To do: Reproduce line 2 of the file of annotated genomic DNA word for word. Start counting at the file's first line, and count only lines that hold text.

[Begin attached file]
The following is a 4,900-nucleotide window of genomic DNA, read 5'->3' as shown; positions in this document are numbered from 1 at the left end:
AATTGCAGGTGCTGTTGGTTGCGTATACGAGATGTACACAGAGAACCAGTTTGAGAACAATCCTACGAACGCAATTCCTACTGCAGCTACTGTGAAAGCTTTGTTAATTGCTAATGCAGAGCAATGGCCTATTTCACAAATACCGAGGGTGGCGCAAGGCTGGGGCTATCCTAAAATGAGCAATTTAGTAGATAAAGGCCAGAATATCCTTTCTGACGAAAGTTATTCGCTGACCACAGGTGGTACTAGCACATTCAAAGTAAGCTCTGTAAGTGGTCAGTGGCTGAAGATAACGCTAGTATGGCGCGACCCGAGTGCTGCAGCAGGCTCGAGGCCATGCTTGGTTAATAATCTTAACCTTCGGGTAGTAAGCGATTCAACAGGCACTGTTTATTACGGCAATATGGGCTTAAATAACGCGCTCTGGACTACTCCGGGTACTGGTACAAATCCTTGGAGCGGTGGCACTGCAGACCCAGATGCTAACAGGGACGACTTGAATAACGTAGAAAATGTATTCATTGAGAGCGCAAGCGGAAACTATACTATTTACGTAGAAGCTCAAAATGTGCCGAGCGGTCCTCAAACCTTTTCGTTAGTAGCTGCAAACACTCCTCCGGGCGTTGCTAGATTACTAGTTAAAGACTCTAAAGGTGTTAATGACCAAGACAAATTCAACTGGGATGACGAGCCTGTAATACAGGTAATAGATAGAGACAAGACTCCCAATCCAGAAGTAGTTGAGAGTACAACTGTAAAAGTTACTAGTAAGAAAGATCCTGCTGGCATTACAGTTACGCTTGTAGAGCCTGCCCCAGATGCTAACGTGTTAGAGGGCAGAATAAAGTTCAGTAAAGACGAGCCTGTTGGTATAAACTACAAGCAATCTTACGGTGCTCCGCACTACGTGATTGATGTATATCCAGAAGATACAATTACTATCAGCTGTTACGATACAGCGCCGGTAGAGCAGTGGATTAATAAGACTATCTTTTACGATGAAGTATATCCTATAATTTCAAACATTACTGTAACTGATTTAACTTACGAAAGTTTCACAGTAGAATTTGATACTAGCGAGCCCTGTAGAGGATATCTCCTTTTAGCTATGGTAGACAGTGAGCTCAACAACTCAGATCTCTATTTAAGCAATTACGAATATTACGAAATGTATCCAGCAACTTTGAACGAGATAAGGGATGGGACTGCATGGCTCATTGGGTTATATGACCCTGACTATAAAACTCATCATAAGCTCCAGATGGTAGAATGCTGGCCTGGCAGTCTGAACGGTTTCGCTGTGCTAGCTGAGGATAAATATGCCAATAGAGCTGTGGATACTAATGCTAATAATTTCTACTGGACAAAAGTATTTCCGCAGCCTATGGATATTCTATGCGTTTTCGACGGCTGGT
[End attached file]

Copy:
AATTGCAGGTGCTGTTGGTTGCGTATACGAGATGTACACAGAGAACCAGTTTGAGAACAATCCTACGAACGCAATTCCTACTGCAGCTACTGTGAAAGCTTTGTTAATTGCTAATGCAGAGCAATGGCCTATTTCACAAATACCGAGGGTGGCGCAAGGCTGGGGCTATCCTAAAATGAGCAATTTAGTAGATAAAGGCCAGAATATCCTTTCTGACGAAAGTTATTCGCTGACCACAGGTGGTACTAGCACATTCAAAGTAAGCTCTGTAAGTGGTCAGTGGCTGAAGATAACGCTAGTATGGCGCGACCCGAGTGCTGCAGCAGGCTCGAGGCCATGCTTGGTTAATAATCTTAACCTTCGGGTAGTAAGCGATTCAACAGGCACTGTTTATTACGGCAATATGGGCTTAAATAACGCGCTCTGGACTACTCCGGGTACTGGTACAAATCCTTGGAGCGGTGGCACTGCAGACCCAGATGCTAACAGGGACGACTTGAATAACGTAGAAAATGTATTCATTGAGAGCGCAAGCGGAAACTATACTATTTACGTAGAAGCTCAAAATGTGCCGAGCGGTCCTCAAACCTTTTCGTTAGTAGCTGCAAACACTCCTCCGGGCGTTGCTAGATTACTAGTTAAAGACTCTAAAGGTGTTAATGACCAAGACAAATTCAACTGGGATGACGAGCCTGTAATACAGGTAATAGATAGAGACAAGACTCCCAATCCAGAAGTAGTTGAGAGTACAACTGTAAAAGTTACTAGTAAGAAAGATCCTGCTGGCATTACAGTTACGCTTGTAGAGCCTGCCCCAGATGCTAACGTGTTAGAGGGCAGAATAAAGTTCAGTAAAGACGAGCCTGTTGGTATAAACTACAAGCAATCTTACGGTGCTCCGCACTACGTGATTGATGTATATCCAGAAGATACAATTACTATCAGCTGTTACGATACAGCGCCGGTAGAGCAGTGGATTAATAAGACTATCTTTTACGATGAAGTATATCCTATAATTTCAAACATTACTGTAACTGATTTAACTTACGAAAGTTTCACAGTAGAATTTGATACTAGCGAGCCCTGTAGAGGATATCTCCTTTTAGCTATGGTAGACAGTGAGCTCAACAACTCAGATCTCTATTTAAGCAATTACGAATATTACGAAATGTATCCAGCAACTTTGAACGAGATAAGGGATGGGACTGCATGGCTCATTGGGTTATATGACCCTGACTATAAAACTCATCATAAGCTCCAGATGGTAGAATGCTGGCCTGGCAGTCTGAACGGTTTCGCTGTGCTAGCTGAGGATAAATATGCCAATAGAGCTGTGGATACTAATGCTAATAATTTCTACTGGACAAAAGTATTTCCGCAGCCTATGGATATTCTATGCGTTTTCGACGGCTGGT